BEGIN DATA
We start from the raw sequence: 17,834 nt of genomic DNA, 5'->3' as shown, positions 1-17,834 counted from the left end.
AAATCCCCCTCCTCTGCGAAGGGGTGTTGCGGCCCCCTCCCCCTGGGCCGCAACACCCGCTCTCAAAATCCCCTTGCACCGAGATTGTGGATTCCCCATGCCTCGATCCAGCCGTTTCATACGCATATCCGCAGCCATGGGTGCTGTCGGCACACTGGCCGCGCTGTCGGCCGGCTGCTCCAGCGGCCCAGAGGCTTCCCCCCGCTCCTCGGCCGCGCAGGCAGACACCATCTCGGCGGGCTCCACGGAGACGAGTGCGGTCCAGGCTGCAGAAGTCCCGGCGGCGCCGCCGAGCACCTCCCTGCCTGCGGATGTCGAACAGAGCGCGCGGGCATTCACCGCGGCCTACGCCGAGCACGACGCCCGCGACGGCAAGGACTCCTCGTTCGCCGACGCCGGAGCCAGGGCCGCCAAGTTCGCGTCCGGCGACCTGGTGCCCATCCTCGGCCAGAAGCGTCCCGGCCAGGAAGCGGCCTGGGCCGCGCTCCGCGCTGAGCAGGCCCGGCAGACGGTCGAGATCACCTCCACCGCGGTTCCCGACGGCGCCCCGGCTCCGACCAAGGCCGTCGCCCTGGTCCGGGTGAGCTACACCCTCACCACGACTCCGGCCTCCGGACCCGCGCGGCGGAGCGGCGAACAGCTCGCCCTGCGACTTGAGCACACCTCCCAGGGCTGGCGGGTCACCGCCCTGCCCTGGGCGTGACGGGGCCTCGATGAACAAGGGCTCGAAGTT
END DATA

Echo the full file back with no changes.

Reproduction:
We start from the raw sequence: 17,834 nt of genomic DNA, 5'->3' as shown, positions 1-17,834 counted from the left end.
AAATCCCCCTCCTCTGCGAAGGGGTGTTGCGGCCCCCTCCCCCTGGGCCGCAACACCCGCTCTCAAAATCCCCTTGCACCGAGATTGTGGATTCCCCATGCCTCGATCCAGCCGTTTCATACGCATATCCGCAGCCATGGGTGCTGTCGGCACACTGGCCGCGCTGTCGGCCGGCTGCTCCAGCGGCCCAGAGGCTTCCCCCCGCTCCTCGGCCGCGCAGGCAGACACCATCTCGGCGGGCTCCACGGAGACGAGTGCGGTCCAGGCTGCAGAAGTCCCGGCGGCGCCGCCGAGCACCTCCCTGCCTGCGGATGTCGAACAGAGCGCGCGGGCATTCACCGCGGCCTACGCCGAGCACGACGCCCGCGACGGCAAGGACTCCTCGTTCGCCGACGCCGGAGCCAGGGCCGCCAAGTTCGCGTCCGGCGACCTGGTGCCCATCCTCGGCCAGAAGCGTCCCGGCCAGGAAGCGGCCTGGGCCGCGCTCCGCGCTGAGCAGGCCCGGCAGACGGTCGAGATCACCTCCACCGCGGTTCCCGACGGCGCCCCGGCTCCGACCAAGGCCGTCGCCCTGGTCCGGGTGAGCTACACCCTCACCACGACTCCGGCCTCCGGACCCGCGCGGCGGAGCGGCGAACAGCTCGCCCTGCGACTTGAGCACACCTCCCAGGGCTGGCGGGTCACCGCCCTGCCCTGGGCGTGACGGGGCCTCGATGAACAAGGGCTCGAAGTT